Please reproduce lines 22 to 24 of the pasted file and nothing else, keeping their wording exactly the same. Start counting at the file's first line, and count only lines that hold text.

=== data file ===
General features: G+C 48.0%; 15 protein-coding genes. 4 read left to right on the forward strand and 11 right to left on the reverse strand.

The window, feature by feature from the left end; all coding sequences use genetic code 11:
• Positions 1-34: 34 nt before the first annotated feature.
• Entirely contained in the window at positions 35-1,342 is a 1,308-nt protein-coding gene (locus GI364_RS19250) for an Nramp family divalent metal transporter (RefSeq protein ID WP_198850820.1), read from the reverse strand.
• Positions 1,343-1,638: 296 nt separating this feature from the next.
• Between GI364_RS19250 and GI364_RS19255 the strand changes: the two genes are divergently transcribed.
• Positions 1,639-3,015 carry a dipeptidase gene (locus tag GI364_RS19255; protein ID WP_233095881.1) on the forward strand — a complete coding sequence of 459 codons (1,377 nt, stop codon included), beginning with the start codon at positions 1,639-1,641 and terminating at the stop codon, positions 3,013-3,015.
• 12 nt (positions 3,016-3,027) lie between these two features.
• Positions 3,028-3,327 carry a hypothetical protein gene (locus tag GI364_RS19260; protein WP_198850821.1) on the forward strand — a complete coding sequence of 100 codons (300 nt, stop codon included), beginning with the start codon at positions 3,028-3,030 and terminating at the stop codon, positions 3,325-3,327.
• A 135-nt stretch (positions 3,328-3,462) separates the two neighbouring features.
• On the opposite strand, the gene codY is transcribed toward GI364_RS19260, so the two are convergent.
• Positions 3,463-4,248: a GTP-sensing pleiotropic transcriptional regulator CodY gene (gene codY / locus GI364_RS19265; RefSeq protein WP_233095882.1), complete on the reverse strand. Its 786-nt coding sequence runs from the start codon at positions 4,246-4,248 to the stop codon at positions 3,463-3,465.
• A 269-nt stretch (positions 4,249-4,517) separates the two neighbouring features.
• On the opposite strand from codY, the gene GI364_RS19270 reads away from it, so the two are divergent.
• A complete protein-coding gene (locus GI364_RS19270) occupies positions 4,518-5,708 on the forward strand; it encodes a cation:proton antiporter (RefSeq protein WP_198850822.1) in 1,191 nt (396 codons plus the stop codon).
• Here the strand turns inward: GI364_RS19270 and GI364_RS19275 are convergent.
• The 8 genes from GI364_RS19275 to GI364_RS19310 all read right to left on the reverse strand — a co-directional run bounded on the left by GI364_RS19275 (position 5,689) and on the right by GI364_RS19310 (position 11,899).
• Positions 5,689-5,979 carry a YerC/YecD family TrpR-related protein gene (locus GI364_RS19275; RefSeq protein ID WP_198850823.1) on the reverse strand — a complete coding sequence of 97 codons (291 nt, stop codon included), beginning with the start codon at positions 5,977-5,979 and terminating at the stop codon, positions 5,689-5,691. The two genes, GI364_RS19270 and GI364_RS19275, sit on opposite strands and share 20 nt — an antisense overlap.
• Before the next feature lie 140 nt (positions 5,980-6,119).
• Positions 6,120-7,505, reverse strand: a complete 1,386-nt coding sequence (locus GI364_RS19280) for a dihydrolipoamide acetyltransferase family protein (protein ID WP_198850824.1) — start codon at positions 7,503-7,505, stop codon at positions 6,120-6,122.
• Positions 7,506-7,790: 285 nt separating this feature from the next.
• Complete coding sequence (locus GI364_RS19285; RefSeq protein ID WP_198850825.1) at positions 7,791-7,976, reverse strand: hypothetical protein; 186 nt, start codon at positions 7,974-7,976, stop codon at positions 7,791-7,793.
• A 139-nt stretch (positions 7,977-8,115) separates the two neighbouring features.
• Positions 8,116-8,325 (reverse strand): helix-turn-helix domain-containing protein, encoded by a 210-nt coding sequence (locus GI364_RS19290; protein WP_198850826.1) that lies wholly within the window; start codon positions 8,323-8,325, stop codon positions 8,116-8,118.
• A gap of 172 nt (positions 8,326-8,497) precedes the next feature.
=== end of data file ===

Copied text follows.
• Complete coding sequence (locus GI364_RS19285; RefSeq protein ID WP_198850825.1) at positions 7,791-7,976, reverse strand: hypothetical protein; 186 nt, start codon at positions 7,974-7,976, stop codon at positions 7,791-7,793.
• A 139-nt stretch (positions 7,977-8,115) separates the two neighbouring features.
• Positions 8,116-8,325 (reverse strand): helix-turn-helix domain-containing protein, encoded by a 210-nt coding sequence (locus GI364_RS19290; protein WP_198850826.1) that lies wholly within the window; start codon positions 8,323-8,325, stop codon positions 8,116-8,118.